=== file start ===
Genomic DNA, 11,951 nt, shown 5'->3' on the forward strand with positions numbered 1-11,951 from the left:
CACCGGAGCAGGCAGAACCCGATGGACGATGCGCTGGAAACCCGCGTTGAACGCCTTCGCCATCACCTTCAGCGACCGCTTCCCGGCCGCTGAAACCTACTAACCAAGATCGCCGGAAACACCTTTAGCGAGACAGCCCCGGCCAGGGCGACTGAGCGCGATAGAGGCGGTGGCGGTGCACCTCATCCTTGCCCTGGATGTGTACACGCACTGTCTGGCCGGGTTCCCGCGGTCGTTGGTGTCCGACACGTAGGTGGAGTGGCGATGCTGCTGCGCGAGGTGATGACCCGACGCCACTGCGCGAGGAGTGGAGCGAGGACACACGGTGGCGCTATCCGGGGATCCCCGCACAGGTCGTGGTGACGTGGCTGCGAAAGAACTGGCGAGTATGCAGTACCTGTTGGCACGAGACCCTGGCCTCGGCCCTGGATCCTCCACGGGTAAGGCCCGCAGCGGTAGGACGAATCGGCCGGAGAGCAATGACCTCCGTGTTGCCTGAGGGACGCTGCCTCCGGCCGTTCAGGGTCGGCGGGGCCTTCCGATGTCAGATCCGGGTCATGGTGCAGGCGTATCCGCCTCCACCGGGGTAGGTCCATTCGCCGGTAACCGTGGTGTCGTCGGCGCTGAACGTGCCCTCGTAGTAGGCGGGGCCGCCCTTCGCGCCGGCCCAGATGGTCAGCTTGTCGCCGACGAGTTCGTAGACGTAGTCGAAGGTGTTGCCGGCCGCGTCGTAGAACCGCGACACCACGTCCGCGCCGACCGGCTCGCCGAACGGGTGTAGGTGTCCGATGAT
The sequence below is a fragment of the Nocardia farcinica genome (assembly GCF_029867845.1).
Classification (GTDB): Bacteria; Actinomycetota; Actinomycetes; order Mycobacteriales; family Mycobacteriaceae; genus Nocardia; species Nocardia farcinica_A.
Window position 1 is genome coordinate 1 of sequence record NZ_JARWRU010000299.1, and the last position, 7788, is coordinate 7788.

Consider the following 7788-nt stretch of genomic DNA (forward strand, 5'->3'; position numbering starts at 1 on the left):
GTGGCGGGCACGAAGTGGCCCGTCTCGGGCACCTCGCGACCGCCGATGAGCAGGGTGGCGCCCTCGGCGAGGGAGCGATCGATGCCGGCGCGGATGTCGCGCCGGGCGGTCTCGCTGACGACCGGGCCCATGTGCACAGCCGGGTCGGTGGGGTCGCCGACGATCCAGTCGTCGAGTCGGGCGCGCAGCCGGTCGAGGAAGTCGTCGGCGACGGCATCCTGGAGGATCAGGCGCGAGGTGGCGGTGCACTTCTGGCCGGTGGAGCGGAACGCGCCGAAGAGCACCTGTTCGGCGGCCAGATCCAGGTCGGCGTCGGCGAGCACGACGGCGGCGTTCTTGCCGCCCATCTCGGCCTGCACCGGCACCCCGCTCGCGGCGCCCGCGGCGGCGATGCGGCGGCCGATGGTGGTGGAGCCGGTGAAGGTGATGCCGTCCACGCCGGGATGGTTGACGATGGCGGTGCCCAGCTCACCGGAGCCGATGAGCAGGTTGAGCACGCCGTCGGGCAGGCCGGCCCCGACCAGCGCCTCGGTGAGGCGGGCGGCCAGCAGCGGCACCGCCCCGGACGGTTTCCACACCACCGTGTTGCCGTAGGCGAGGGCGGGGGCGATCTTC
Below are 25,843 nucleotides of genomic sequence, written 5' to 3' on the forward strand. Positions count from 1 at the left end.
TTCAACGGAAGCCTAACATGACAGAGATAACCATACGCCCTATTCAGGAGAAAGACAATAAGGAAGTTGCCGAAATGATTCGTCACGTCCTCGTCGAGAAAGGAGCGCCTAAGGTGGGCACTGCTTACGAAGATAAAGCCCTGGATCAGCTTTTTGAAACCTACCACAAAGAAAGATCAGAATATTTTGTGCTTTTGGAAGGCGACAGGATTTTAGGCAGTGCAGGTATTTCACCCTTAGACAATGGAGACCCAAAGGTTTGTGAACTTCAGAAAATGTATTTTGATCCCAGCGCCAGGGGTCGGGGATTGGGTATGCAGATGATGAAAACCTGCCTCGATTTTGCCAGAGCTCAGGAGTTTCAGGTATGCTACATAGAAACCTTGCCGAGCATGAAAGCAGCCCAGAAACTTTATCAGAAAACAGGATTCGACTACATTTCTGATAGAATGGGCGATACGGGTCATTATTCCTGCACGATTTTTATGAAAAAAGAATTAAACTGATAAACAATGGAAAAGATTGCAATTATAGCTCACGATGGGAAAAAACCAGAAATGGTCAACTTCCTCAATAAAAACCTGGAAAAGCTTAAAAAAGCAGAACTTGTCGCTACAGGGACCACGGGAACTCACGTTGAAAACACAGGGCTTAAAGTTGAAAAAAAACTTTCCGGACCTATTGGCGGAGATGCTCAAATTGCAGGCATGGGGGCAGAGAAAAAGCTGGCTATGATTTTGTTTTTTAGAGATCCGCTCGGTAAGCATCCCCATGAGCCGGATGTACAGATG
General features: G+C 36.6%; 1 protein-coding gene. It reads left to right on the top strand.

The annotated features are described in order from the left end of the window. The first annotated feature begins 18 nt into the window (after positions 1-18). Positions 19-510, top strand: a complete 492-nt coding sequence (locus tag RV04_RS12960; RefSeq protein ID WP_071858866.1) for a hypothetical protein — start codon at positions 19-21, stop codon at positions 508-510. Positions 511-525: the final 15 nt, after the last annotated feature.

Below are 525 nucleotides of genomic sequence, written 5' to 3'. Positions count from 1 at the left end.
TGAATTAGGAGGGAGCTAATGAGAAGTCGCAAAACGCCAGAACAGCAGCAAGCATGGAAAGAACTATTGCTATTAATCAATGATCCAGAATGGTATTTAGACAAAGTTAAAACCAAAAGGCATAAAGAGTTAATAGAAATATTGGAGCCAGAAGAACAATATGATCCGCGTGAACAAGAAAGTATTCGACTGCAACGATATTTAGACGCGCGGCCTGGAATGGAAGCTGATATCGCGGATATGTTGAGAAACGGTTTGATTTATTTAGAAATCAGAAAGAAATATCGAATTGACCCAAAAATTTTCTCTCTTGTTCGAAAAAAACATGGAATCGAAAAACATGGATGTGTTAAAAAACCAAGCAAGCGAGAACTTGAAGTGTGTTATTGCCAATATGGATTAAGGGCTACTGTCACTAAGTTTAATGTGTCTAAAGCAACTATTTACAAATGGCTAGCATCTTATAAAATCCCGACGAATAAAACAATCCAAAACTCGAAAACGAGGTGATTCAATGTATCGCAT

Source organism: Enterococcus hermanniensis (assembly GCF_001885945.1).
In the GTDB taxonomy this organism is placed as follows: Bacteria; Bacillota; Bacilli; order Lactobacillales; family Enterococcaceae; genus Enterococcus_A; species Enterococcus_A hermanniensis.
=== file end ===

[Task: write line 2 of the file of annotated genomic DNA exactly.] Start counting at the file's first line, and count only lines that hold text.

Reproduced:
CACCGGAGCAGGCAGAACCCGATGGACGATGCGCTGGAAACCCGCGTTGAACGCCTTCGCCATCACCTTCAGCGACCGCTTCCCGGCCGCTGAAACCTACTAACCAAGATCGCCGGAAACACCTTTAGCGAGACAGCCCCGGCCAGGGCGACTGAGCGCGATAGAGGCGGTGGCGGTGCACCTCATCCTTGCCCTGGATGTGTACACGCACTGTCTGGCCGGGTTCCCGCGGTCGTTGGTGTCCGACACGTAGGTGGAGTGGCGATGCTGCTGCGCGAGGTGATGACCCGACGCCACTGCGCGAGGAGTGGAGCGAGGACACACGGTGGCGCTATCCGGGGATCCCCGCACAGGTCGTGGTGACGTGGCTGCGAAAGAACTGGCGAGTATGCAGTACCTGTTGGCACGAGACCCTGGCCTCGGCCCTGGATCCTCCACGGGTAAGGCCCGCAGCGGTAGGACGAATCGGCCGGAGAGCAATGACCTCCGTGTTGCCTGAGGGACGCTGCCTCCGGCCGTTCAGGGTCGGCGGGGCCTTCCGATGTCAGATCCGGGTCATGGTGCAGGCGTATCCGCCTCCACCGGGGTAGGTCCATTCGCCGGTAACCGTGGTGTCGTCGGCGCTGAACGTGCCCTCGTAGTAGGCGGGGCCGCCCTTCGCGCCGGCCCAGATGGTCAGCTTGTCGCCGACGAGTTCGTAGACGTAGTCGAAGGTGTTGCCGGCCGCGTCGTAGAACCGCGACACCACGTCCGCGCCGACCGGCTCGCCGAACGGGTGTAGGTGTCCGATGAT